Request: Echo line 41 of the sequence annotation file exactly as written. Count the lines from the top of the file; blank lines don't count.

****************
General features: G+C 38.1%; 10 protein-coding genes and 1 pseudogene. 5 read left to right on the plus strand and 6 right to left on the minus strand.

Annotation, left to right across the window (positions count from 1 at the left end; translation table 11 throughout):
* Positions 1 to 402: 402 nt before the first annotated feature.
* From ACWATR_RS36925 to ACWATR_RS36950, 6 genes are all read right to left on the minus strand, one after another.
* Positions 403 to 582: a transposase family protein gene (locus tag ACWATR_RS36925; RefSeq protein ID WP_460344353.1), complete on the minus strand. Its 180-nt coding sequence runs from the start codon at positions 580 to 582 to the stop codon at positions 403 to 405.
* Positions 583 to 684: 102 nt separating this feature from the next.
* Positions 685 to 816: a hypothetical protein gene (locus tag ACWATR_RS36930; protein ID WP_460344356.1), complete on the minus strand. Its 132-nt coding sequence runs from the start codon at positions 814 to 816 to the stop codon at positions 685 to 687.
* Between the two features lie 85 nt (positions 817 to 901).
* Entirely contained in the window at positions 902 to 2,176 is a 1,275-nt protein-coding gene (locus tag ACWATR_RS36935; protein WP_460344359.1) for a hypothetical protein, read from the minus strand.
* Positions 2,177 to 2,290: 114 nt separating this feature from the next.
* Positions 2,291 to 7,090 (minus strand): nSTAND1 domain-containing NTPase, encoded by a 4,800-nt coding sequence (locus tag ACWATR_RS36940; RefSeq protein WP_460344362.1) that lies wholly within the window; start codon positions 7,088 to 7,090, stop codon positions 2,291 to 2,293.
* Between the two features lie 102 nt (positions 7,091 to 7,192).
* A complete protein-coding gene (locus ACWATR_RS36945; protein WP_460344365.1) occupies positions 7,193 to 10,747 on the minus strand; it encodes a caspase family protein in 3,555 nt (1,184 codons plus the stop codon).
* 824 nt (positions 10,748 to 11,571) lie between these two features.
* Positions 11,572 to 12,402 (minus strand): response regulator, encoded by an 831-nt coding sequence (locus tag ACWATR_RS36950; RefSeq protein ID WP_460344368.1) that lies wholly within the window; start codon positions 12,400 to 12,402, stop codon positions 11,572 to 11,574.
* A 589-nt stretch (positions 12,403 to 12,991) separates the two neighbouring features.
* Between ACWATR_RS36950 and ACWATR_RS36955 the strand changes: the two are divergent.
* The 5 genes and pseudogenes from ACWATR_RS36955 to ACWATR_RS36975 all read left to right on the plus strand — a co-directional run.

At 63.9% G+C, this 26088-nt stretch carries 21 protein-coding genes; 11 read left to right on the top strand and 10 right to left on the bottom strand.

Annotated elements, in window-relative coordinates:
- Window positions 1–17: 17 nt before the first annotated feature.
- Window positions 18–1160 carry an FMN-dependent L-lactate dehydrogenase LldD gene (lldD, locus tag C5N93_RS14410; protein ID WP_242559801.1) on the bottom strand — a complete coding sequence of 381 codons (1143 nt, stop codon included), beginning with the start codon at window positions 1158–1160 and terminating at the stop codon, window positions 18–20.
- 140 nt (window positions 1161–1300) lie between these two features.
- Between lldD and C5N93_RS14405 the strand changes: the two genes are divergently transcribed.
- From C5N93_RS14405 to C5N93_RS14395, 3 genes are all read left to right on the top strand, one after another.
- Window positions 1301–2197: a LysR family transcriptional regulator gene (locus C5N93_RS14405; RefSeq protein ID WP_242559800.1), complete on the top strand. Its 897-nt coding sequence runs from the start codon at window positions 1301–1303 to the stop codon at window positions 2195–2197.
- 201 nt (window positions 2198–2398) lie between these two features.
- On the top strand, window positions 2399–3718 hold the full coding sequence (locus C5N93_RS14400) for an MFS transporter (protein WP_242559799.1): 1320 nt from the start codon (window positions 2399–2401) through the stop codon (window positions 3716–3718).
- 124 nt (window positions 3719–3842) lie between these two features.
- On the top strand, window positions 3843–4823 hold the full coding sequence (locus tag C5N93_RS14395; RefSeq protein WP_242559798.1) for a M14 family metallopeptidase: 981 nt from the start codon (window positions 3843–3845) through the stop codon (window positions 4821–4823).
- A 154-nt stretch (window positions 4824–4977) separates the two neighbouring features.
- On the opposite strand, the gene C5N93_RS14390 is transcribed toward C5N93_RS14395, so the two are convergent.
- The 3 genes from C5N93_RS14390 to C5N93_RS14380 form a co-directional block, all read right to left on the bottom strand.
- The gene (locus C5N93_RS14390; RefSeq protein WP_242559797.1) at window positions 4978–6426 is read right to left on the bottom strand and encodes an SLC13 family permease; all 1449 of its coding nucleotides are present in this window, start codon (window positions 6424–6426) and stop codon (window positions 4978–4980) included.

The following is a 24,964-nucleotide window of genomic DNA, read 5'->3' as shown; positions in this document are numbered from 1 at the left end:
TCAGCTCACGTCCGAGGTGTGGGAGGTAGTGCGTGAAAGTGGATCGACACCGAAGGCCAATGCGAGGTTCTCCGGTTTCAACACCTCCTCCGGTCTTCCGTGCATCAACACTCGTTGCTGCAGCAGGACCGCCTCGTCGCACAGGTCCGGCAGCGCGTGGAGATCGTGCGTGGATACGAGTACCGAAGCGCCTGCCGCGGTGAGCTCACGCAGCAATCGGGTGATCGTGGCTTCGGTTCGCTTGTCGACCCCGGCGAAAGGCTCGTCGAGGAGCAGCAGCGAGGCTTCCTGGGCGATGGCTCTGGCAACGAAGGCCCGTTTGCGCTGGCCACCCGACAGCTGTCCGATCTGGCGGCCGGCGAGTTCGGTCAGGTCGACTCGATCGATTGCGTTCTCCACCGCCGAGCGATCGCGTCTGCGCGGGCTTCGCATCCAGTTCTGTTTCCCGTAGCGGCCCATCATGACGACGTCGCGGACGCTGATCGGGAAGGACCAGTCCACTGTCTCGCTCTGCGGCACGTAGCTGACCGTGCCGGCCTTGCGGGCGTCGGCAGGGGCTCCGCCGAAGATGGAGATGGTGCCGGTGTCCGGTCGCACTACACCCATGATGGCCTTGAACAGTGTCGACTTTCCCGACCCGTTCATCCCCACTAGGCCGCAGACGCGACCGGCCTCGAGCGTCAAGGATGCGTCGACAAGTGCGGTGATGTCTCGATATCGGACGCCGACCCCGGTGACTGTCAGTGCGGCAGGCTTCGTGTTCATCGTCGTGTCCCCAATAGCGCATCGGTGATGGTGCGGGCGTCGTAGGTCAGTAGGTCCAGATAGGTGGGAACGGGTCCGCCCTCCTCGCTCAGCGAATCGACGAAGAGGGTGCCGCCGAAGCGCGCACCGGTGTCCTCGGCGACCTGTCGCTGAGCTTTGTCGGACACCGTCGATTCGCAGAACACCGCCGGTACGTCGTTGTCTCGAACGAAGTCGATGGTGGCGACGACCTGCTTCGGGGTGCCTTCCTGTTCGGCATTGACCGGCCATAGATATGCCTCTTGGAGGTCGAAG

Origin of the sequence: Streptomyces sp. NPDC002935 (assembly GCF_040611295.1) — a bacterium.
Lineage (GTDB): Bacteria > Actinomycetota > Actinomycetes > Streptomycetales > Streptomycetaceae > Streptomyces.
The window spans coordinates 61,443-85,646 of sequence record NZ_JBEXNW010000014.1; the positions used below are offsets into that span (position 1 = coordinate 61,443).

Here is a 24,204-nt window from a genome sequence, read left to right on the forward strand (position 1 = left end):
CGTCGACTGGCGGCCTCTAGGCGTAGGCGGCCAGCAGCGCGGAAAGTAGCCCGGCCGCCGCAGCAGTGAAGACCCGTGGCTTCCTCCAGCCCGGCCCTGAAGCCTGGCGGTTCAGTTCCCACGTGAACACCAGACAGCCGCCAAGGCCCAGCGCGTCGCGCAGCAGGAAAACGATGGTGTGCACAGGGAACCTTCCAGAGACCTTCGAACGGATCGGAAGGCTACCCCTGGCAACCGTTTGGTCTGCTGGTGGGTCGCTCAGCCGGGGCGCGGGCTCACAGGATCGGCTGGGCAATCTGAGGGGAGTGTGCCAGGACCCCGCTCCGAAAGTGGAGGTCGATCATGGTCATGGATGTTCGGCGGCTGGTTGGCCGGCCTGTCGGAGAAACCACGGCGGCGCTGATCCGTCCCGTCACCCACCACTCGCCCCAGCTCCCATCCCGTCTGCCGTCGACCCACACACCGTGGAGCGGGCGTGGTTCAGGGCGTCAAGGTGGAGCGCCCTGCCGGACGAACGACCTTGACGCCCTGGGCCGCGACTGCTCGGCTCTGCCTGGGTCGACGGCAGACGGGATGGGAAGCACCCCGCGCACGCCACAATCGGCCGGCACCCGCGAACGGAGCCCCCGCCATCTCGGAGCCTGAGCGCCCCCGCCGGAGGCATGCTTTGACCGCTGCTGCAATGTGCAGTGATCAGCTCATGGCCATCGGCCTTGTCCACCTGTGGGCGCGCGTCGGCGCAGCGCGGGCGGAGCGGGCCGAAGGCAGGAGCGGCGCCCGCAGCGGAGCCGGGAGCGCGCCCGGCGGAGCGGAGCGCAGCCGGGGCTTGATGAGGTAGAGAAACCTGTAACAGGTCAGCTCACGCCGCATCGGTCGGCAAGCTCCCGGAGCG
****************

CGTCGACTGGCGGCCTCTAGGCGTAGGCGGCCAGCAGCGCGGAAAGTAGCCCGGCCGCCGCAGCAGTGAAGACCCGTGGCTTCCTCCAGCCCGGCCCTGAAGCCTGGCGGTTCAGTTCCCACGTGAACACCAGACAGCCGCCAAGGCCCAGCGCGTCGCGCAGCAGGAAAACGATGGTGTGCACAGGGAACCTTCCAGAGACCTTCGAACGGATCGGAAGGCTACCCCTGGCAACCGTTTGGTCTGCTGGTGGGTCGCTCAGCCGGGGCGCGGGCTCACAGGATCGGCTGGGCAATCTGAGGGGAGTGTGCCAGGACCCCGCTCCGAAAGTGGAGGTCGATCATGGTCATGGATGTTCGGCGGCTGGTTGGCCGGCCTGTCGGAGAAACCACGGCGGCGCTGATCCGTCCCGTCACCCACCACTCGCCCCAGCTCCCATCCCGTCTGCCGTCGACCCACACACCGTGGAGCGGGCGTGGTTCAGGGCGTCAAGGTGGAGCGCCCTGCCGGACGAACGACCTTGACGCCCTGGGCCGCGACTGCTCGGCTCTGCCTGGGTCGACGGCAGACGGGATGGGAAGCACCCCGCGCACGCCACAATCGGCCGGCACCCGCGAACGGAGCCCCCGCCATCTCGGAGCCTGAGCGCCCCCGCCGGAGGCATGCTTTGACCGCTGCTGCAATGTGCAGTGATCAGCTCATGGCCATCGGCCTTGTCCACCTGTGGGCGCGCGTCGGCGCAGCGCGGGCGGAGCGGGCCGAAGGCAGGAGCGGCGCCCGCAGCGGAGCCGGGAGCGCGCCCGGCGGAGCGGAGCGCAGCCGGGGCTTGATGAGGTAGAGAAACCTGTAACAGGTCAGCTCACGCCGCATCGGTCGGCAAGCTCCCGGAGCG